By Brandon Crawford
We are long past the day when local churches could simply advertise their service times on a sign and expect a consistent flow of visitors to follow. The American people have retreated into their homes, and they do not want to be disturbed. Builders don’t install front porches anymore; they install back decks—with privacy fences wrapping all the way around them!
Evangelistic appeals from Christian preachers are increasingly viewed as just another self-serving sales pitch—one of the more than four thousand the average American encounters each day. The COVID-19 pandemic has only made ministry more difficult. Now even schools, gyms, and sports leagues are closed, cutting us off from virtually every social institution that we once utilized for outreach.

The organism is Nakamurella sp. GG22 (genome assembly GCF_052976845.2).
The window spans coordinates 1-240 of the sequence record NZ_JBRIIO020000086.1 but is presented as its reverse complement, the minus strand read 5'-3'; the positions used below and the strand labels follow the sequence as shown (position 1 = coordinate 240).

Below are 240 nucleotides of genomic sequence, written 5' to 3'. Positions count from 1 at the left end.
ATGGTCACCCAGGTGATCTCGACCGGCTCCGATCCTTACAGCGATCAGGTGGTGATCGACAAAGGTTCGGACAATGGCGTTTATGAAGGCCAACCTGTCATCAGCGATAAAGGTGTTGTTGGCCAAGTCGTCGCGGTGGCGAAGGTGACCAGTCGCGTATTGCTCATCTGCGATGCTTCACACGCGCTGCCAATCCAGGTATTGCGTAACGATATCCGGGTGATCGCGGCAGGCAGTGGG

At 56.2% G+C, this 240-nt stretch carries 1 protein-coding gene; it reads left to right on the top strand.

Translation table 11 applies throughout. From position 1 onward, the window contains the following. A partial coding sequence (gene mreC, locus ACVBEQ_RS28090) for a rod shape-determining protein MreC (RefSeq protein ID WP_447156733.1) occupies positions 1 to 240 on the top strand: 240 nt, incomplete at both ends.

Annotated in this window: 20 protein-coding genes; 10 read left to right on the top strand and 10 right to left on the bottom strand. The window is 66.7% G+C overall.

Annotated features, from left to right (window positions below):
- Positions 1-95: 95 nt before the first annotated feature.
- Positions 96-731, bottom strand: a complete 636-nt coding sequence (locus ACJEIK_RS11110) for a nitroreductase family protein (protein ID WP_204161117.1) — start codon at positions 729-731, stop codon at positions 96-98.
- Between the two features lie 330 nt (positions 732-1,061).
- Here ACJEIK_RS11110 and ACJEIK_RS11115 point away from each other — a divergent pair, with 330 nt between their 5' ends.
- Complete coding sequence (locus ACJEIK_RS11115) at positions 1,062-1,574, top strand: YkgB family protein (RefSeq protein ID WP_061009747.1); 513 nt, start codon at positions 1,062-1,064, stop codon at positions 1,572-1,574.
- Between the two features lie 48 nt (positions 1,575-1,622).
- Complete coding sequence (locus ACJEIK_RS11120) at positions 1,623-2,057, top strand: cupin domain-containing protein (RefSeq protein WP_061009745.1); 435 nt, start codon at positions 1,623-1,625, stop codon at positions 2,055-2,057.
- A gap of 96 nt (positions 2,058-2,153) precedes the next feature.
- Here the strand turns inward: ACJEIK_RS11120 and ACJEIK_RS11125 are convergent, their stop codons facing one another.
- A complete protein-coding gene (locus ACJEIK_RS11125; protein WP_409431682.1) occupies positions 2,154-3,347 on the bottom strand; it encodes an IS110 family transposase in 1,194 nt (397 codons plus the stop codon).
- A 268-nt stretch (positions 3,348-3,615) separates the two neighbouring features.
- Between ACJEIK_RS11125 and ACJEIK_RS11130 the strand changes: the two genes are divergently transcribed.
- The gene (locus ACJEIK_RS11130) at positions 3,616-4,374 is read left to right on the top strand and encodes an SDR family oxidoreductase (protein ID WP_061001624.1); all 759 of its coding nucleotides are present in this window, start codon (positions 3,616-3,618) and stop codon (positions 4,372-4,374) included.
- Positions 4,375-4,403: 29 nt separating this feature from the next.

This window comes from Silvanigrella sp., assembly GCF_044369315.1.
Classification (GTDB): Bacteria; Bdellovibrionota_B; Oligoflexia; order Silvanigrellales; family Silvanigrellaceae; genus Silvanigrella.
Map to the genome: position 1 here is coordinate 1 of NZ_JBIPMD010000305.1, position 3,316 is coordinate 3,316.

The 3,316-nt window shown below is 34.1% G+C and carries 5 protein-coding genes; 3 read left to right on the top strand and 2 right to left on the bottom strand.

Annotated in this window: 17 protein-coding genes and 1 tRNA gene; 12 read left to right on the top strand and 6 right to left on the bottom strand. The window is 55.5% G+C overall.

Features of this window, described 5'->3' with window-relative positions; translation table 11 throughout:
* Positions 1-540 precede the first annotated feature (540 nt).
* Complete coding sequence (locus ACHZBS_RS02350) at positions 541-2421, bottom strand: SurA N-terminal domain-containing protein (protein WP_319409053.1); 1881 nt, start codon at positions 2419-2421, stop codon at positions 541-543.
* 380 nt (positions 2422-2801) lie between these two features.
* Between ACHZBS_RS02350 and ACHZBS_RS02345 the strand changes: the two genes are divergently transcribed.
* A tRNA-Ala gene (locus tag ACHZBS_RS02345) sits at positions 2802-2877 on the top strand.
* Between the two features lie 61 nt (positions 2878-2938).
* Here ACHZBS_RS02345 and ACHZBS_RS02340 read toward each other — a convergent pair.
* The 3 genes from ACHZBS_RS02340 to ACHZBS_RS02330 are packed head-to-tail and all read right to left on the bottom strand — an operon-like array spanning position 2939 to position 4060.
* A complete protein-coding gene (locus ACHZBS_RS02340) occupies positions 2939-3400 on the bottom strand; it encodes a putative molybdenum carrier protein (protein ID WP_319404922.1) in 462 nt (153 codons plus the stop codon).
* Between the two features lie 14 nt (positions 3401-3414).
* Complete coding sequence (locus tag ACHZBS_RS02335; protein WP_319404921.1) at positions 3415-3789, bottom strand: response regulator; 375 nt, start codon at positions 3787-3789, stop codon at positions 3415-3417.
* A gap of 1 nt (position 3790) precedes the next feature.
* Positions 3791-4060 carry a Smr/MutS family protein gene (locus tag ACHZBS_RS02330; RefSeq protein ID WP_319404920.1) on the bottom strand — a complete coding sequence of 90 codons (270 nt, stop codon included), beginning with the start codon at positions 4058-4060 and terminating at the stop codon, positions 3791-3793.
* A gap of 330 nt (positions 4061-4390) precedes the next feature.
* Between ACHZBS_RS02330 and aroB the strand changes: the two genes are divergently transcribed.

Yet human nature remains the same: all have sinned and fallen short of the glory of God. Our commission also remains the same: for God’s glory and their good, we must reach people with the gospel of Christ, baptize them in the name of the triune God, and bring them into the life of His Body. How can we advance the mission in these challenging and ever-changing times? I believe institutional chaplaincy is just the tool we need.